Wednesday, November 26, 2008 12:06:00 am  
Anonymous Anonymous said...

Oh, so LL re-opened; I've heard it was closed for rat infestation for a while. Anyway, I agree about the food - nothing spectacular. It's one of those places Time Out promotes like there is no tomorrow (like Baozi Inn and that Pizza place in Brixton) and then huge queues form in front of them...


Wednesday, November 26, 2008 8:54:00 am  
Anonymous Anonymous said...

I think your visit was a case of not choosing the right things from the menu - if you do go back, can I suggest trying the following:
Crispy Shredded Turnip / Stir Fried Chilli Crab / Aubergine with mashed Garlic and Taopan Sauce / Stir Fried Green Beans with Minced Pork. LL also do a nice range of drinks including a good soy milk and longan drink with ice.

For the best siu long bao, you need to head to Joe's Shanghai in Queens, New York and try their version with additional crab roe. Nowhere in London comes close but London Hong Kong on Lisle Street does a good one on their dim sum menu.

Wednesday, November 26, 2008 9:58:00 am  
Blogger Hermano 2 said...

I think the idea of choosing the "right things"on a menu is a red herring. If there are wrong things on a menu, they shouldn't be there. If they are just there for the tourists, then that tells you all you need to know about the place. I will, however, give it another try and sample some of your suggested dishes.

I have been to JS in NYC and I enjoyed a lot. I thought the ones at Din Tai Fun were better and I think the ones at Mian Jiang come very close



Wednesday, November 26, 2008 10:02:00 am  
Anonymous Anonymous said...

I think you just saved me some money.

Wednesday, November 26, 2008 1:31:00 pm  
Anonymous Anonymous said...

Try the Magic Wok on Bayswater !
Never eat in Soho chinese they are pretty awful.

Friday, November 28, 2008 1:45:00 pm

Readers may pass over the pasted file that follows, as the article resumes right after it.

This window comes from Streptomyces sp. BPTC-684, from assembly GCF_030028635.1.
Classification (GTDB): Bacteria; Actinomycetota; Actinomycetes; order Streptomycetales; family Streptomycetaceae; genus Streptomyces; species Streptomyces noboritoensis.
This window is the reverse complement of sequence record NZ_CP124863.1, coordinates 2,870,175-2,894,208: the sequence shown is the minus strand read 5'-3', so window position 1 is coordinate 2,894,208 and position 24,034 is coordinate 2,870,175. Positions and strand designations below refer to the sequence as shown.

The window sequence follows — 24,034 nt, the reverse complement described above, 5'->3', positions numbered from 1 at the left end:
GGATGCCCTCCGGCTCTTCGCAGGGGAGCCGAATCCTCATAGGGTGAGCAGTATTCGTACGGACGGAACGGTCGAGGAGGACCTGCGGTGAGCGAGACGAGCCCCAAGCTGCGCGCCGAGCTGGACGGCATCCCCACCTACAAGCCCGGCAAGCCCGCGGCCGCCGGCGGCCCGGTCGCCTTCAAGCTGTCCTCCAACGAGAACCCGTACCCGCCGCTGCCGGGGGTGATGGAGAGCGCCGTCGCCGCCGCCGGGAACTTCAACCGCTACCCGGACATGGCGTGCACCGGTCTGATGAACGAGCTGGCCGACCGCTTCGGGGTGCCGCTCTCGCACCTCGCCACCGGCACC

Blogger Hermano 1 said...

I believe LL is Taiwanese. Do you have any good recs for Taiwanese in London.

Friday, November 28, 2008 11:37:00 pm  
Anonymous Anonymous said...

went to LL wen its first opened. terrible, terrible. Worst service ever, food was erm nt great either. LL is taiwanese, but then taiwanese food is quite similar to chinese food.
I disagree with C.elder. Mayflower, chiense restaurant in soho is good! Whenever we eat as a family its mayflower all the time.

Sunday, November 30, 2008 8:02:00 pm  
Anonymous Anonymous said...

I think, as someone else suggested you might have missed the point and order the wrong food.

I have not tried such a fresh menu in Chinatown for years!

I have been twice: once on the one you show in your picture (a Saturday lunch time) and another time the one by the prince Charles cinema (a Friday night).

The first time I tried the crispy shredded turnip, which was absolutely delicious. Pan fried tofu stuffed with crab which was amazing, seafood noodles (which only criticism was that I would have eaten more) with Chinese steam rice and crab meant siu long bao (dim sum).yummy

The second time I had the crispy shredded turnip, which was absolutely delicious again, if only a bit less crispy. the vegetable dumplings (with Chinese mushrooms) made to order, a dish of slightly spicy but super fresh sea bass (apologies for not remembering the name)and steam rice.

My tip would for the "two brothers" to try actual Taiwanese food at a Taiwanese restaurant!

Thursday, March 26, 2009 1:18:00 pm